Menopause has been mentioned in the media a lot recently and there has been a great deal of talk about declining oestrogen levels, however, I am surprised that no one is talking about progesterone. And whilst the focus of progesterone at this time is on the beginnings of perimenopause, the information here applies to all women because, after the ageing process, stress is the number one reason for low progesterone levels. Read on to find out about the symptoms and causes of low progesterone as well as how to boost progesterone naturally.
Progesterone is made in the ovaries and adrenal glands. During fertile years it is mostly secreted by the corpus luteum in the ovary during the second half of the menstrual cycle. Balanced progesterone levels are essential for a healthy, regular period and it plays an important role in maintaining the early stages of pregnancy.
From our mid to late 30s, ovarian function slows, and progesterone is made purely in the adrenal glands in much smaller amounts. It is actually progesterone that falls first in perimenopause.
Symptoms of low progesterone
- Menstrual cycle irregularity or no menstrual cycle
- Decreased libido
- Hot flashes
- Migraines or headaches
- Aches and pain
- Decreased HDL cholesterol levels
- Changes in mood and behaviour
Other causes of low progesterone
I don’t want to bore you with the cellular and enzymatic processes at play, so simply, under chronic stress, the brain either decides to switch off progesterone production or creates binding hormones to make circulating progesterone unavailable. The stress response is designed to keep you alive and safe, so this is your brain doing exactly that. Unfortunately, your brain can’t tell the difference between an attack by a dangerous animal or a work deadline, the physiological response is the same.
Progesterone and thyroid hormones have a reciprocal relationship. That is, you need adequate amounts of progesterone for thyroid health and adequate amounts of thyroid hormone to make progesterone. The thing that will always compromise thyroid health: stress.
Specifically, the pill or synthetic progestin, but also antidepressants can lead to lower levels of progesterone. The pill, even the progesterone-only pill (which is, in fact, a synthetic progestin), prevents the body from making its own oestrogen and progesterone. After coming off the Pill, some women will find their body has difficulty regulating and producing a regular menstrual cycle.
Apart from perimenopause, these are the main 3 causes of low progesterone that I regularly see. There are other causes of low progesterone including nutritional deficiencies, under or over-eating, over-exercising or high prolactin levels.
Increasing Progesterone Naturally
There is no getting away from it, we all have to manage our stress to have better hormonal health. We have to keep stress in check for progesterone levels, and thyroid health. This requires daily stress reduction practices, learning to say no and recognising and honouring our own needs.
Need more convincing…. progesterone interacts with GABA, a neurotransmitter that helps to keep us calm and anxiety levels in check. Progesterone stimulates GABA receptors in the brain, which has the net effect of making GABA more potent. So when progesterone levels decrease, the effect of GABA can diminish, leading us to feel more anxious, more stressed and less able to cope with stressful situations.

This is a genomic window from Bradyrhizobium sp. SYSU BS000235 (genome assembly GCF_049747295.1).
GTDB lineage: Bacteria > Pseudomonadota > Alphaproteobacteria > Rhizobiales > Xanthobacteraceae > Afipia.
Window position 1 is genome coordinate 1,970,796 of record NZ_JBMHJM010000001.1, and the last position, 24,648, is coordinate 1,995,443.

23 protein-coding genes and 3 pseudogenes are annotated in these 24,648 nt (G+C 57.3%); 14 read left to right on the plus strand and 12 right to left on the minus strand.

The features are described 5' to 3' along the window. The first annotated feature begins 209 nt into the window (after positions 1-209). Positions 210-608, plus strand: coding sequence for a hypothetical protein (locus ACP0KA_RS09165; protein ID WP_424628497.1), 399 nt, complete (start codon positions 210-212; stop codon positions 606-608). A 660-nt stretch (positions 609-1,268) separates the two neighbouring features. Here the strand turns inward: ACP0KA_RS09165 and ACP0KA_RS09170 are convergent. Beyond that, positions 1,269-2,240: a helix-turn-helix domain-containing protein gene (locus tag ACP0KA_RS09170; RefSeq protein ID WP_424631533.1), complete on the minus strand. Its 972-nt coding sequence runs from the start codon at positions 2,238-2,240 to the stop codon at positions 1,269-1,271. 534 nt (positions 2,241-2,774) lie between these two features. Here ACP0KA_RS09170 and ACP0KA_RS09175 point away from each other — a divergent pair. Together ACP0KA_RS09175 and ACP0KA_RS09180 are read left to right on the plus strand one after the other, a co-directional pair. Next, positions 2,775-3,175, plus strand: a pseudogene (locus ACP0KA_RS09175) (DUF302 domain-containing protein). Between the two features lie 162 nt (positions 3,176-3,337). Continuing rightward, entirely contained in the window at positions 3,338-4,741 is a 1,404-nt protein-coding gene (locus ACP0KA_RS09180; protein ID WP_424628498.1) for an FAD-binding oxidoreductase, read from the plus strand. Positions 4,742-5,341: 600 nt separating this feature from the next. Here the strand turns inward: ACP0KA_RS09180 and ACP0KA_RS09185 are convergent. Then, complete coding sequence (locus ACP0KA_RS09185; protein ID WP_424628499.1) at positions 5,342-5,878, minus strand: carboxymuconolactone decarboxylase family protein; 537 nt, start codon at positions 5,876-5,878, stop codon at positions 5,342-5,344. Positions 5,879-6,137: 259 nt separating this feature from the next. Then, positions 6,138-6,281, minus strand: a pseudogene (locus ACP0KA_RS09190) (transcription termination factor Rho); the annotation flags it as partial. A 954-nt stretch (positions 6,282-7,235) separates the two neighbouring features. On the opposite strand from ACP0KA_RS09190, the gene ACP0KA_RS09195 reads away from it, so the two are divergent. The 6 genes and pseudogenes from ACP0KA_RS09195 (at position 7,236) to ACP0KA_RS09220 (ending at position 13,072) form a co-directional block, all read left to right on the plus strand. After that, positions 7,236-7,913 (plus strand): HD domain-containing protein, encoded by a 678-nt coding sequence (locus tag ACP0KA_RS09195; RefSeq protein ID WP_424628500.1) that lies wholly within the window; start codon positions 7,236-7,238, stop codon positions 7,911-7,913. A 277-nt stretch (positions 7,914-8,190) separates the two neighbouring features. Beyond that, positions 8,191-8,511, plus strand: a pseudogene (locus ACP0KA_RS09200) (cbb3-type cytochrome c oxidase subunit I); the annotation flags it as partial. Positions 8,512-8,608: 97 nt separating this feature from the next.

Perimenopausal women have a double whammy – lower progesterone levels and less of the calming effect of GABA and lowering oestrogen which results in greater sensitivity to stress. Putting your own self-care and stress-reduction practices first must be a non-negotiable.
Increasing your intake of B6- and zinc-rich foods as well as taking an evening primrose supplement can boost progesterone levels. Foods rich in B6 include turkey, fish and sunflower seeds and foods rich in zinc include beef, shellfish and pumpkin seeds. Healthy fats such as nuts, seeds, avocados and olive oil are essential for progesterone production as sex hormones are made from cholesterol. Maintaining a healthy weight is important, as being underweight puts a lot of stress on the body and being overweight leads to excess levels of oestrogen.
Exercise is fundamental to hormonal health but like all things, it must be balanced. When continually pushing the body in an intense exercise regime, the response is higher levels of cortisol, the stress hormone and lower levels of progesterone. Whilst some high-intensity exercise is good, it needs to be balanced out with more restorative exercise like yoga, pilates and walking.
Chasteberry (Vitex Agnus-Castus)
Chasteberry’s action supports the pituitary gland’s regulation of ovarian hormone production. More specifically it increases luteinizing hormone (LH) which leads to higher levels of progesterone. This is something I tend to use homeopathically or in a Homeobotanical blend but it is available as a supplement too.
I have many homeopathic remedies to help with low progesterone at all stages of life. However, if progesterone levels have been low since coming off the Pill or any other form of contraception, I will consider using a homeopathic detox. Contraceptives can leave a toxic trace in our system for many years and how well the body deals with this toxicity depends on several things including the heath of the liver, xeno-oestrogen exposure, body weight, lymph and bowel health. A homeopathic detox is individualised to each person and their symptoms.